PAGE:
The term for the largely indefinable musical genre "chillwave" already has a Wikipedia page? Didn't that just happen? Guess it's a testament to how quickly our perpetually data-starved collective consciousness operates. The more that comes in, the more you get swamped. Era Extraña
, the sophomore full-length from Neon Indian, an architect of the genre, expands upon these themes of isolation, loss, and fake optimism when embedded in the blink-and-you'll-miss-it computer age. His second effort feels more thoughtful than its predecessor, the scrappy Psychic Chasms
. Where Psychic Chasms
won fans for its negligent sensations, Era Extraña
is a cultivated sonic calamity, an experiment of combining, or more appropriately, cramming every space with aural information.
Palomo segments his work with three semi-instrumental pieces (his "instrument" being a laptop). Entitled respectively, "Heart: Attack", "Heart: Decay", and "Heart: Release", he communicates that digitalism's contradictory job is to assault, deteriorate, and liberate our emotions. Palomo scatters samples from the natural music of machinery— illuminating whirls from video games, buried phone conversations, and constant blips and bleeps from who knows where. His impenetrable synth compositions smear every layer. While the album can certainly get overwhelming, Palomo knows just where to refrain, especially with his moody and droll lyrical delivery. The first two singles, "Future Sick" and "Polish Girl" bump and punch into existence, then whirl into a captured realm. His snappy drum machine tricks fight against the synth force, especially on "The Blindside Kiss", where arcade glee meets Jesus and Mary Chain reminiscent scuzz-backwash, which does not burden reverb-laden vocals merely wafting past. The track "Fallout" uses a huge bass drum to inspire movement underneath exhalation of atmospheric tremolo. "Halogen (I Could be Your Shadow)" borrows M83's lush buoyancy (I mean to say it heavily rips off "Kim and Jessie").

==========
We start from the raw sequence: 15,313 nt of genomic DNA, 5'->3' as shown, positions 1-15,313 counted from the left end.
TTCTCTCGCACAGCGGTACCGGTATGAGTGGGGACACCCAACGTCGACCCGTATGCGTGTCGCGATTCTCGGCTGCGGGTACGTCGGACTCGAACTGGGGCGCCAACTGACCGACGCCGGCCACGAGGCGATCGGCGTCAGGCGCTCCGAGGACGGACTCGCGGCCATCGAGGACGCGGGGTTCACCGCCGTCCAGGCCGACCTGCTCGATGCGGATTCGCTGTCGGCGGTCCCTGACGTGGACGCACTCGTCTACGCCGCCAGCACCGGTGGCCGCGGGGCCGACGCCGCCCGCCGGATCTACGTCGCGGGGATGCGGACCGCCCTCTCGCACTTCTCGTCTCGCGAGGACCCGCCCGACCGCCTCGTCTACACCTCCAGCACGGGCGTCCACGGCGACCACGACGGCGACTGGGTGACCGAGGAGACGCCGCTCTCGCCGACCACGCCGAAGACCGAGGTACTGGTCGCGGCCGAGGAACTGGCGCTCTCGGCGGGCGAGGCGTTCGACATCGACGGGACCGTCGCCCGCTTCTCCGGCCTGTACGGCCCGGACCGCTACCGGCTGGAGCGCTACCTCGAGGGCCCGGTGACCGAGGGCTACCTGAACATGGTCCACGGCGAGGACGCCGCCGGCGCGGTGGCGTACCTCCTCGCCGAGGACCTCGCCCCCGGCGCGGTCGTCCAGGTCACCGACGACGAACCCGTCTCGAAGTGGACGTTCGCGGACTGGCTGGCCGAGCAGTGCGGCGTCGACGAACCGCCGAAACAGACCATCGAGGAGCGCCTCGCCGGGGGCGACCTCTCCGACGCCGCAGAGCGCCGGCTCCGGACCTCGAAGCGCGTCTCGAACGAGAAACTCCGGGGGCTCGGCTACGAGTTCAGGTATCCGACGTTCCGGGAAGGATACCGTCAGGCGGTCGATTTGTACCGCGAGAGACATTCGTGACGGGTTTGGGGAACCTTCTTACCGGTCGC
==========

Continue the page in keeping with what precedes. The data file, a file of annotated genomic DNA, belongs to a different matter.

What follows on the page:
Structured as densely as chocolate cake, too much of Era Extraña
could result in gluttonous pain. Luckily, Palomo wavers (sometimes indistinctly) between overindulgence and revision—loading the listener with noise but never taking the experience to an upsetting extreme. The soundscapes, awash in computerized sheen, are glistening, poppy, and at once foreboding, addressing desolation and its susceptibility to be sugarcoated.
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MP3: "Polish Girl"